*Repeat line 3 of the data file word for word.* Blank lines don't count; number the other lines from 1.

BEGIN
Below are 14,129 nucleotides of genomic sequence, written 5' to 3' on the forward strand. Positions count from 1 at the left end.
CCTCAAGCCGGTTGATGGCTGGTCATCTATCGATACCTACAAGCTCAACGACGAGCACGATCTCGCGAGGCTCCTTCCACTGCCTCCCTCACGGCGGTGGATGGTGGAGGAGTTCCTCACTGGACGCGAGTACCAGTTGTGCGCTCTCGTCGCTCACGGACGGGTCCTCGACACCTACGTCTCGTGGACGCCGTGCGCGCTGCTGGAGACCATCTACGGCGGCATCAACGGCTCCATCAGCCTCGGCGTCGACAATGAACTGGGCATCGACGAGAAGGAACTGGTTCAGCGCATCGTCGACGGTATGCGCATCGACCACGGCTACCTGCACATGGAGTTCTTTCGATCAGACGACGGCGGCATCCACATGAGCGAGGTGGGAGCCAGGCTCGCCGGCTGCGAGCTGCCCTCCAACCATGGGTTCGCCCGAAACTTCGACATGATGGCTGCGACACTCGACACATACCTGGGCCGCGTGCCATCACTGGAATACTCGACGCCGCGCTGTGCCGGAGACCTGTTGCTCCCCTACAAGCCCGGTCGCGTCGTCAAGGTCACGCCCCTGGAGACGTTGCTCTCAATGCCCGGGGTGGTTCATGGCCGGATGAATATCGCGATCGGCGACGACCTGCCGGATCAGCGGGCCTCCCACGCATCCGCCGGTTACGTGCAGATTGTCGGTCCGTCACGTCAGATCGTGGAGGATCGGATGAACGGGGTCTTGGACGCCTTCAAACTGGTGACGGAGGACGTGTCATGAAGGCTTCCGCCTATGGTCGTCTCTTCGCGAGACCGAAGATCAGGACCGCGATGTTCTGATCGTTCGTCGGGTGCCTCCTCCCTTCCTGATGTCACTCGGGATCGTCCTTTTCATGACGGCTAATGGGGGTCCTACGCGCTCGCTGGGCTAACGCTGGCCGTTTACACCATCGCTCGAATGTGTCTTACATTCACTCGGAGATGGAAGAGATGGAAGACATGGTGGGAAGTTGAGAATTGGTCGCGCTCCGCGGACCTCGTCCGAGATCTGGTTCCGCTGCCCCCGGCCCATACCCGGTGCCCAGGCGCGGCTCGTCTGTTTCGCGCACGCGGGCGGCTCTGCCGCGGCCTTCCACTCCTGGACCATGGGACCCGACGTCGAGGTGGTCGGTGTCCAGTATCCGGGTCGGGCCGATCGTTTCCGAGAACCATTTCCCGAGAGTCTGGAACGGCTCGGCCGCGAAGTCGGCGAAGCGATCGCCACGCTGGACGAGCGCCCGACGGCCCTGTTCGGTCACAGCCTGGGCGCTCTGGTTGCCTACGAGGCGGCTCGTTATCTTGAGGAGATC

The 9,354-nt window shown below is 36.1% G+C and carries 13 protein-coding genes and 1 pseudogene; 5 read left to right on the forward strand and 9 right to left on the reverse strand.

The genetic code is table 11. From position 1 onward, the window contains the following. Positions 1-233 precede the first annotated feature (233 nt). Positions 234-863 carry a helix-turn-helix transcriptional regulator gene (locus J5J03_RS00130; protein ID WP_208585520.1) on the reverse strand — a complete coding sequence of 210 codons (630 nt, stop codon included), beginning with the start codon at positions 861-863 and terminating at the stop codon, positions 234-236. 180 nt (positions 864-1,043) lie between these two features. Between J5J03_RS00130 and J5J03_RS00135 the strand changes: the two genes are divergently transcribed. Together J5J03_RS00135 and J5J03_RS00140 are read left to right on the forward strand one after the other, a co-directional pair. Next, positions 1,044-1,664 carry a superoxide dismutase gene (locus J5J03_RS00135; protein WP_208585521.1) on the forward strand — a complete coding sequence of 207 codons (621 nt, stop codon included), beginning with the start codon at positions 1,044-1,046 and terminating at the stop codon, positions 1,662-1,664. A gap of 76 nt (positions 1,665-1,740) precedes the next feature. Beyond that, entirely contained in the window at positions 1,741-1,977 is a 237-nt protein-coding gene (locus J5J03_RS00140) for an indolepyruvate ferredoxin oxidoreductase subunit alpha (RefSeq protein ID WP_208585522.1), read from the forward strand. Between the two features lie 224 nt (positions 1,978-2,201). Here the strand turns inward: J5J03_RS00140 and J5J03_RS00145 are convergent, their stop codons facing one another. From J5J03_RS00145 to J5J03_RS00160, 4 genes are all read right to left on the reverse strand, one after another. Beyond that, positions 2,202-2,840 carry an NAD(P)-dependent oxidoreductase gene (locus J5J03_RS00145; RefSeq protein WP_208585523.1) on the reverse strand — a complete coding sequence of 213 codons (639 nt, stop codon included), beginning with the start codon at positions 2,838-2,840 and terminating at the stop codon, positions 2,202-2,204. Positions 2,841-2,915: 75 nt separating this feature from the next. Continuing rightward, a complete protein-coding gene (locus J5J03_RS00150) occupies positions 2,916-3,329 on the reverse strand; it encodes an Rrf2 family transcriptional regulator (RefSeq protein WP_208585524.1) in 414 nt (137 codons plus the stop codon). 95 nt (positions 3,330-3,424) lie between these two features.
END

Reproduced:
The 9,354-nt window shown below is 36.1% G+C and carries 13 protein-coding genes and 1 pseudogene; 5 read left to right on the forward strand and 9 right to left on the reverse strand.